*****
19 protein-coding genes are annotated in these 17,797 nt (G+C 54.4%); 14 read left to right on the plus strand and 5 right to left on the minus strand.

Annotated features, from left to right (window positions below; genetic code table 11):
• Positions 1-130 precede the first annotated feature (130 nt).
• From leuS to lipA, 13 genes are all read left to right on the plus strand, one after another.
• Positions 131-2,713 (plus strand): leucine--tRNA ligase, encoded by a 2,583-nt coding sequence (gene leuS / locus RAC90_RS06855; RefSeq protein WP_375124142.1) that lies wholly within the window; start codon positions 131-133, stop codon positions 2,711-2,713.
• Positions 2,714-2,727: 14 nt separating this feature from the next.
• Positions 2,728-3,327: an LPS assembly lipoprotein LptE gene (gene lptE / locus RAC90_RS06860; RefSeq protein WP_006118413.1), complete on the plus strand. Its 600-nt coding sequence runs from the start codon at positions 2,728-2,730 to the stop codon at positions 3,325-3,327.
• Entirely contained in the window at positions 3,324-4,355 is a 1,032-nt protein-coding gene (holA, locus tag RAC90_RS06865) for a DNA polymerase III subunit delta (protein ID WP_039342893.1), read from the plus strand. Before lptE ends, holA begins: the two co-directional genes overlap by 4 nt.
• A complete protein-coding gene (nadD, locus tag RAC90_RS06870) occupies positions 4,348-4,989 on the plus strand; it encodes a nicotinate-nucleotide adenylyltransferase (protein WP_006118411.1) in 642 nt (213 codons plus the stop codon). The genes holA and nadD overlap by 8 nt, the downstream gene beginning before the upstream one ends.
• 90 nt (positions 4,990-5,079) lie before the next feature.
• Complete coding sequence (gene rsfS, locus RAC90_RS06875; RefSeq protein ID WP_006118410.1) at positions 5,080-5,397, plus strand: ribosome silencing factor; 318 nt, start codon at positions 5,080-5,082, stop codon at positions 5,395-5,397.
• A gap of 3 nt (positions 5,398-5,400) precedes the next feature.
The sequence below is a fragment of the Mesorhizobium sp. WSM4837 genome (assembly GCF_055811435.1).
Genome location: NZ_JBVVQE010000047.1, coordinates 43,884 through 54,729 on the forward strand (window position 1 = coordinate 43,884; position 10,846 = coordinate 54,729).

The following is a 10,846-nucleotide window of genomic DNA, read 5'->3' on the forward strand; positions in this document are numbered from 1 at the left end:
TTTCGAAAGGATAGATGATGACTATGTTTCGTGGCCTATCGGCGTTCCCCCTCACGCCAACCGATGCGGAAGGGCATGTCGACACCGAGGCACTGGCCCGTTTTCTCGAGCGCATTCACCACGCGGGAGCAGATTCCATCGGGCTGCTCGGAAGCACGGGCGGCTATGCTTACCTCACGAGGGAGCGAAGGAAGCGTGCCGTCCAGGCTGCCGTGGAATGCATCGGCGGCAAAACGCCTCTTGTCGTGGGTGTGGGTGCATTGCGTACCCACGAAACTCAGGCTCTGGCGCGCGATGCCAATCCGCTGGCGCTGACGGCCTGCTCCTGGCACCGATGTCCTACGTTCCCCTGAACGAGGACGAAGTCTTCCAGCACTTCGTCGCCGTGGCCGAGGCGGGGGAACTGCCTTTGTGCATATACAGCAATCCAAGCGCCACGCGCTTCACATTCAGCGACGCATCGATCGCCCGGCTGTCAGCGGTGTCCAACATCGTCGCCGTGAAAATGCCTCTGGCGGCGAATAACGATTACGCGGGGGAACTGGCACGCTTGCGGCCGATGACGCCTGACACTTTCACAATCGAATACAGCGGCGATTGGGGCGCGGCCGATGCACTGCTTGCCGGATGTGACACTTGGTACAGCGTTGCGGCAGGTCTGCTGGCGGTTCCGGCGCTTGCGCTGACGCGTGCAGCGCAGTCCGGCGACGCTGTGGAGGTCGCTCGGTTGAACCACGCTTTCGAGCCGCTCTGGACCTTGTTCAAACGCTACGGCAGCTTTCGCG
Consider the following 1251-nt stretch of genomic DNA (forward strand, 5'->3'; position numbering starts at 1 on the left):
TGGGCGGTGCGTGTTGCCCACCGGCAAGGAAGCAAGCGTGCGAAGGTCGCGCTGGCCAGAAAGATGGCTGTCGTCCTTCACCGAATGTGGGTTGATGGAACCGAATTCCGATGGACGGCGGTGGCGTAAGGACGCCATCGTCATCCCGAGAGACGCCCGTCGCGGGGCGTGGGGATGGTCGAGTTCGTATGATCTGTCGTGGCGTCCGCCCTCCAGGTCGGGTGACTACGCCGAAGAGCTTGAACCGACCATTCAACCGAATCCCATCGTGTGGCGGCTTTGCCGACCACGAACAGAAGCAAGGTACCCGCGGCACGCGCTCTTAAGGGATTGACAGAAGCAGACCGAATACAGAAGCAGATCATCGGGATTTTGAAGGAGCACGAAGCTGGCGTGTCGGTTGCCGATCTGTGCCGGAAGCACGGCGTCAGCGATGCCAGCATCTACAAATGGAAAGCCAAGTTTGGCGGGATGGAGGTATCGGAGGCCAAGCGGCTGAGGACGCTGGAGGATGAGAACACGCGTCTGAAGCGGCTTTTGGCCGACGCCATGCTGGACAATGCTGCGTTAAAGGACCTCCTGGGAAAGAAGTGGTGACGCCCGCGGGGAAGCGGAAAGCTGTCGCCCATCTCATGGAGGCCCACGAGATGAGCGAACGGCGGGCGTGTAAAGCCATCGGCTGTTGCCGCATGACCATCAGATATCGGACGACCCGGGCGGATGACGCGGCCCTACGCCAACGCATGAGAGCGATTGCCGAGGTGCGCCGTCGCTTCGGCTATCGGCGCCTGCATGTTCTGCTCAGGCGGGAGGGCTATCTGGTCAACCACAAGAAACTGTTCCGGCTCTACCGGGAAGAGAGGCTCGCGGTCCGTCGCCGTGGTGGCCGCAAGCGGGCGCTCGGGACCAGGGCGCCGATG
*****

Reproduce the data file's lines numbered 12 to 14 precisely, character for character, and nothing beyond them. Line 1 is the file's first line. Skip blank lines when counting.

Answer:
• A gap of 3 nt (positions 5,398-5,400) precedes the next feature.
The sequence below is a fragment of the Mesorhizobium sp. WSM4837 genome (assembly GCF_055811435.1).
Genome location: NZ_JBVVQE010000047.1, coordinates 43,884 through 54,729 on the forward strand (window position 1 = coordinate 43,884; position 10,846 = coordinate 54,729).